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The world's best AI teacher did the math: in 2062, machines will be smarter than us |  Regional

The world’s best AI teacher did the math: in 2062, machines will be smarter than us | Regional

It flashes blue, then it’s there: the image of the future. Prof. Toby Walsh (57), one of the world’s leading lights of artificial intelligence, appears as a hologram on the stage of the Dresden Museum of Hygiene. Actually, he is based in Australia. Even in the BILD interview, he is 10,000 miles away.

BILD: What is artificial intelligence (AI) anyway?

Dr Toby Walsh: “It’s not very well defined. It’s an attempt to make computers do things that would be too complex for humans. So it’s about seeing, hearing, touching the world and so connecting decisions and actions. When it comes to strictly defined tasks “Like playing chess or reading aloud, computers master this better than we do. Our brain, with its billions of neurons, is nevertheless the most complex thing on the planet. Computers don’t have our emotional intelligence either.”

BILD: So why do we need AI?

walsh: “For all the work that begins with a “d” in dirty English (dirty), boring (monotonous, boring), dangerous (dangerous) and difficult (difficult). Think of robots in mines or at the bottom of the sea or on the assembly line… Technology will be the most transformative thing in the next 50 years! According to estimates by PriceWaterhouseCoopers, working with AI should increase gross domestic product worldwide by 30 percent. That’s $ 15 trillion, the gross domestic product of China and India combined! It’s like creating a new continent.”

Four times there, never real: Professor Walsh’s virtual appearance in Dresden

Photo: Jürgen Männel/jmfoto

BILD: When are machines superior to us?

Walsh: “For my book*, I asked 300 experts from around the world what they estimate when that will be the case. The average answers gave the year 2062.”

BILD: And how should one imagine the future then?

Walsh: “Not like in science fiction movies, anyway. I really don’t like them very much. Except for HER, where a man falls in love with his female OS, that doesn’t seem unreasonable to me. We have to realize that AI will be the interface of all our devices. Instead of turning on the light, we say, ‘Alexa, turn on the light!’”

BILD: Aren’t we forgetting to think about ourselves?

Walsh: “It’s always a compromise between what computers give us and what they take away from us. You give us b.g. time by taking on jobs. And they give us more humanity.”

BILO: Excuse me?

Walsh: “Only humans can fall in love. And interpersonal relationships are increasingly important in a technological world. Like art, craft. Take a look at the hipster culture, where craft cheese or craft beer is all the rage. We will also pay the carpenter more and more money for his handmade things, rather than mass-produced products, because only he can tell us the history of wood, how it is made, etc.

The Dresden Hygiene Museum shows an exhibition on artificial intelligence until November 6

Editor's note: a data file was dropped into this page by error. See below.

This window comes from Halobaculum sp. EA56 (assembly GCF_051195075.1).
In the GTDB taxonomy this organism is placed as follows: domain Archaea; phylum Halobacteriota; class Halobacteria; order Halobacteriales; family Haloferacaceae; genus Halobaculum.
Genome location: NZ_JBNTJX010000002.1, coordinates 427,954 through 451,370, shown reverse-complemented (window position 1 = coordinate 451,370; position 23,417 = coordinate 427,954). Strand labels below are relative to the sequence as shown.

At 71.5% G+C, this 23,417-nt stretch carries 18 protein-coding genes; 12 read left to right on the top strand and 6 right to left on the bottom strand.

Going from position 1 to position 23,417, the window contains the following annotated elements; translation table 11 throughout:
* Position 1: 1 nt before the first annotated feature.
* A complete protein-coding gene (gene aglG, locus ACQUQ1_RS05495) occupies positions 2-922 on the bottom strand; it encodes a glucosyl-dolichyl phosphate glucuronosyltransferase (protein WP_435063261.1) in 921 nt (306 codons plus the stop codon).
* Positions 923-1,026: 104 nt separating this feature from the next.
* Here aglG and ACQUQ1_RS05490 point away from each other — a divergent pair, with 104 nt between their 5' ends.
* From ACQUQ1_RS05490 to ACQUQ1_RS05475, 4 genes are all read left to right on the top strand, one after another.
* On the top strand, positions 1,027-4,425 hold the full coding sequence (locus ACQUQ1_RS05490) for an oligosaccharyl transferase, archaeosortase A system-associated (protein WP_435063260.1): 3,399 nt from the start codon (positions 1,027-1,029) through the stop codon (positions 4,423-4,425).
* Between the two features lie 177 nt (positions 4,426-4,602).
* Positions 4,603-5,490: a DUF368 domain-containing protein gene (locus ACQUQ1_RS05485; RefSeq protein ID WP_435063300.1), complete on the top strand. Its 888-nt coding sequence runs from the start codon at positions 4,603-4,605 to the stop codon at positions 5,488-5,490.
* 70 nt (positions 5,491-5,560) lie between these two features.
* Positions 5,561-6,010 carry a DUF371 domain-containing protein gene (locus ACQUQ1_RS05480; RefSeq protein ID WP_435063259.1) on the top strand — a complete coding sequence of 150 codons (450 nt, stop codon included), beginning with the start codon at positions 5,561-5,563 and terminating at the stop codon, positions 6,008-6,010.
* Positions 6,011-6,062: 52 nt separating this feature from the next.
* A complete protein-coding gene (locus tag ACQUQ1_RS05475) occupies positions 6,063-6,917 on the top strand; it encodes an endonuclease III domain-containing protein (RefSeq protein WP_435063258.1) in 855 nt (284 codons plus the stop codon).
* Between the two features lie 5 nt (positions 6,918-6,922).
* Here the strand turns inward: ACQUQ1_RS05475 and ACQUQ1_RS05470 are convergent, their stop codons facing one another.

The Dresden Hygiene Museum shows an exhibition on artificial intelligence until November 6

Photo: Jürgen Männel/jmfoto

BILD: A personal question: Are you religious?

Walsh: “No. I am a humanist.”

BILD: And how high-tech should I imagine your home will be?

walsh: “I have a mobile phone. But only because my wife (a German, ed.) insists. And she also wants an Alexa from Amazon. But that doesn’t come to my house. The machines prevent me from thinking.”

* “2062, the year in which AI will be our equal”, Riva-Verlag, 22 euros. The “Artificial Intelligence” show can be seen at the Dresden Hygiene Museum until November 6.

The AI ​​professor from the other side of the world

British Prof. Toby Walsh (57) lives with his German wife in Sydney (Australia) and researches the future and the use of artificial intelligence. He is in demand all over the world, 2016-2020 ua also a research project at the TU Berlin.

In Australia, he is currently investigating trustworthy and transparent artificial intelligence systems that still protect human privacy. This should result in guidelines for policy, as computers are increasingly taking over the work of government agencies.

How to stop aging with artificial intelligence

Forever Young! Am I as young as I feel? And how to prolong youth?

Researchers at the Fraunhofer Institute for Molecular Biology have developed a test that anyone can use to determine their biological age at home.

The pointer of the clock of life can be read with a cotton swab from the oral mucosa. The level of DNA contamination provides researchers in the laboratory with statements about biological age. 130 genes are tested in this way and the data is analyzed with AI software. The result is amazingly accurate.

Fraunhofer researcher Sheraz Gul is now looking for ways to slow down the aging process!

He wants to find active ingredients that specifically dissolve this DNA contamination. Objective: In this way, the subsequent development of diseases such as cancer can be prevented. Gul has already mentioned one possibility: fasting! Studies have shown that fasting increases life expectancy and reduces disease.

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